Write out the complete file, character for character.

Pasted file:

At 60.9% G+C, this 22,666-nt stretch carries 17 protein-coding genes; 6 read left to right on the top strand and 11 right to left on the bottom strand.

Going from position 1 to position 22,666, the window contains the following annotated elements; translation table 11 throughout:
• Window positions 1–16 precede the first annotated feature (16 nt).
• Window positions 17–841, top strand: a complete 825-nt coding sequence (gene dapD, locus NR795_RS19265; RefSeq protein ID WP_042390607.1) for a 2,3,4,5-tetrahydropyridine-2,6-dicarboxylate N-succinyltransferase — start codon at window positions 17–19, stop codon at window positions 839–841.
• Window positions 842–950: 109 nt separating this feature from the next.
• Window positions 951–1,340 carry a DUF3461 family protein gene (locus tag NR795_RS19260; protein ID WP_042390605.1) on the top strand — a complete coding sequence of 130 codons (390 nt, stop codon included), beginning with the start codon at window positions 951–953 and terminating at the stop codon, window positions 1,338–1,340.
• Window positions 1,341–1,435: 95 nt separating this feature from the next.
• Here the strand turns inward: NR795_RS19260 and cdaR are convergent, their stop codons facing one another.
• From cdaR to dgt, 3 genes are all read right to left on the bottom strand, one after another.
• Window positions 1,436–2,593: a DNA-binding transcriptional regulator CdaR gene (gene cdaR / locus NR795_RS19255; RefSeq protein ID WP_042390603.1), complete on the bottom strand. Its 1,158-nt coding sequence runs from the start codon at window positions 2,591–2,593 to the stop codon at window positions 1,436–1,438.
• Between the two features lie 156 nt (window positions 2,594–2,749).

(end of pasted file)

At 60.9% G+C, this 22,666-nt stretch carries 17 protein-coding genes; 6 read left to right on the top strand and 11 right to left on the bottom strand.

Going from position 1 to position 22,666, the window contains the following annotated elements; translation table 11 throughout:
• Window positions 1–16 precede the first annotated feature (16 nt).
• Window positions 17–841, top strand: a complete 825-nt coding sequence (gene dapD, locus NR795_RS19265; RefSeq protein ID WP_042390607.1) for a 2,3,4,5-tetrahydropyridine-2,6-dicarboxylate N-succinyltransferase — start codon at window positions 17–19, stop codon at window positions 839–841.
• Window positions 842–950: 109 nt separating this feature from the next.
• Window positions 951–1,340 carry a DUF3461 family protein gene (locus tag NR795_RS19260; protein ID WP_042390605.1) on the top strand — a complete coding sequence of 130 codons (390 nt, stop codon included), beginning with the start codon at window positions 951–953 and terminating at the stop codon, window positions 1,338–1,340.
• Window positions 1,341–1,435: 95 nt separating this feature from the next.
• Here the strand turns inward: NR795_RS19260 and cdaR are convergent, their stop codons facing one another.
• From cdaR to dgt, 3 genes are all read right to left on the bottom strand, one after another.
• Window positions 1,436–2,593: a DNA-binding transcriptional regulator CdaR gene (gene cdaR / locus NR795_RS19255; RefSeq protein ID WP_042390603.1), complete on the bottom strand. Its 1,158-nt coding sequence runs from the start codon at window positions 2,591–2,593 to the stop codon at window positions 1,436–1,438.
• Between the two features lie 156 nt (window positions 2,594–2,749).